NEW YORK CITY (TIP): The Consulate General of India here hosted its Ninth Media India Lecture Series with Professor Devesh Kapur on ‘The Rise of Dalit Entrepreneurship’ on Thursday, November 20, 2014. Consul General Ambassador Dnyaneshwar M Mulay opened the discussion with introductory remarks, and welcomed constructive dialogue between intellectuals, the private sector and the government for comprehensive and inclusive social and political change.
Professor Kapur is the Director of the Center for the Advanced Study of India and an Associate Professor of Political Science at University of Pennsylvania. His latest book, Defying the Odds: The Rise of Dalit Entrepreneurs (coauthored with D Shyam Babu and Chandra Bhan Prasad), was published in July 2014 by Random House India, and outlines the success stories of 21 Dalit entrepreneurs. The hour long discussion and key note address was moderated by Laxman Narasimhan, CEO of PepsiCo.
Prof. Devesh Kapur said, “Dalits are more invested in a brighter future, rather than lamenting the past. Given this positive attitude, and increased confidence, Dalit entrepreneurs can benefit from institutional economic changes that support their business.”
Professor Kapur and his co-authors conducted a survey of 20,000 Dalit households in Uttar Pradesh to compile the most comprehensive data set about the status of economic and social growth in the Dalit community in independent India. The authors began their research by asking a simple, yet symbolic, question about commensality — who you eat with and who sits at your table. Caste based segregation and discrimination has been deeply rooted in Indian lifestyles and behavior, and in the past there were very few instances of where the upper caste would dine with members of the Dalit community.
The Indian government and its laws can prevent such discrimination, but Professor Kapur argues that instead on emphasizing on reinforcing laws that prevent such private discrimination, the attention needs to be shifted on economic empowerment, which will gradually contribute to political and social changes. Professor Kapur asserted that income inequality alone does not capture the day – to- day struggle of the Dalit community. Questions like how a member of the Dalit community reacts when they come across someone of an upper caste on the same village pathway reveal more about the status of the marginalized community.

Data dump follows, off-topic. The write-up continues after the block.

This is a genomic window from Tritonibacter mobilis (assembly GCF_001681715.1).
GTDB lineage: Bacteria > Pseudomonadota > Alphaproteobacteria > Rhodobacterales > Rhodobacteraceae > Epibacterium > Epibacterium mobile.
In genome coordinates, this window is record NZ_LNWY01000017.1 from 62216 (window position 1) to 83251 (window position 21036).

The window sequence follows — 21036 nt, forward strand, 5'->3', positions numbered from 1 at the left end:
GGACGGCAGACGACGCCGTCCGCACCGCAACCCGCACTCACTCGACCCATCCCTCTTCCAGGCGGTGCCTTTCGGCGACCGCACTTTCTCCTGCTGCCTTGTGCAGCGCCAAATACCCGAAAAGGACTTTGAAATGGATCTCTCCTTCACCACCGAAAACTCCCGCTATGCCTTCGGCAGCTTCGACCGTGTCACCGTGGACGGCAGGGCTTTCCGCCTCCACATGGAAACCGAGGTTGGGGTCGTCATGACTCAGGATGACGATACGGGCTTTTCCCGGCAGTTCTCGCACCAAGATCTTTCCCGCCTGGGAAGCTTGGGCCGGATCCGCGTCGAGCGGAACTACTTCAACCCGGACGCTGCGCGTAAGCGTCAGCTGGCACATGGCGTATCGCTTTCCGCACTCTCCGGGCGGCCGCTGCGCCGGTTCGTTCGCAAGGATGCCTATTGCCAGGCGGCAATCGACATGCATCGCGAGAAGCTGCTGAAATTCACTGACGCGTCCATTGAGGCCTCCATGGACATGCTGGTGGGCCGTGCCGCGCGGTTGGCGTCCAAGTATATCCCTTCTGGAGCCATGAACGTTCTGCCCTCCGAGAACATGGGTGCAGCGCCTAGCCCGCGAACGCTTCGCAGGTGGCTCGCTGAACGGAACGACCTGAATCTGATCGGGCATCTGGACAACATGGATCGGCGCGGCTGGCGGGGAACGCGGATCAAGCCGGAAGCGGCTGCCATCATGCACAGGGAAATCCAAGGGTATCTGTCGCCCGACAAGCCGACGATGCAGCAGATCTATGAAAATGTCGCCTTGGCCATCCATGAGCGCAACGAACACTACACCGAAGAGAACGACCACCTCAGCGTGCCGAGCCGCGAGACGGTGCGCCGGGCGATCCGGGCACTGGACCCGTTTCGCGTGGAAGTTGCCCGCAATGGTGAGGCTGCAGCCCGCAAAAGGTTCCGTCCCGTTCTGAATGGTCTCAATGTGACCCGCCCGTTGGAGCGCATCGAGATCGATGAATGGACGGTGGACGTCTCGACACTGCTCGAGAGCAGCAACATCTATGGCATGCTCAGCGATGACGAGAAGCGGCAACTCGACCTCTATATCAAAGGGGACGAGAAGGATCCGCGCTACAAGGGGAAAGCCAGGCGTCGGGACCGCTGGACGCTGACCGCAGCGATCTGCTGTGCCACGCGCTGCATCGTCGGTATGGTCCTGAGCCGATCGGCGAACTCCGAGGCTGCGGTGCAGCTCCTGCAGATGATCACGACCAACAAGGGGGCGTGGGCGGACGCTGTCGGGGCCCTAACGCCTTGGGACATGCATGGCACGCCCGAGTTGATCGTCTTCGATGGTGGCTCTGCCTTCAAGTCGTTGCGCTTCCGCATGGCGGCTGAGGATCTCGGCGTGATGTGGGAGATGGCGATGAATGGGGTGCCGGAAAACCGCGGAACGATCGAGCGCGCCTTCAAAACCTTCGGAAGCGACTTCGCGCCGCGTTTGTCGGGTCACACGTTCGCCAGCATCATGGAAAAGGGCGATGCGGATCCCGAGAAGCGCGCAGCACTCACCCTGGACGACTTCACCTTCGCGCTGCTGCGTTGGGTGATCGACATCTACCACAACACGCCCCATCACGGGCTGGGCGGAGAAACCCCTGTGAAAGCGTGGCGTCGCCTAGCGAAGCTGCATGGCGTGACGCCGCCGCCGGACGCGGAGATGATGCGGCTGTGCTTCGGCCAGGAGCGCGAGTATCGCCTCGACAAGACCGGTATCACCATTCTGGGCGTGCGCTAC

Keeping this in mind, the authors set out to search for successful Dalit entrepreneurs, and Defying the Odds (Random House 2014) is a book about 21 Dalit entrepreneurs. In discussion with the audience, Professor Kapur outlined several examples of the change in attitudes of the Dalit community — there was a distinct absence of bitterness about the injustices done to them in the past; they had a great willingness to live and let live; and were pro-active donors for infrastructural maintenance in their local communities. Dalits, Professor Kapur said, are more invested in a brighter future, rather than lamenting the past.
Given this positive attitude, and increased confidence, Dalit entrepreneurs can benefit from institutional economic changes that support their business. Mr. Narasimhan closed the discussion asking Professor Kapur if the media was racist, and if in fact being a Dalit was the equivalent of being part of a segregated community in the USA. Professor Kapur concluded that discrimination in practice was still prevalent, and being labeled as a Dalit was still seen as a disadvantage in business, but the increasing numbers of Dalit millionaires is expected to soon change that mindset.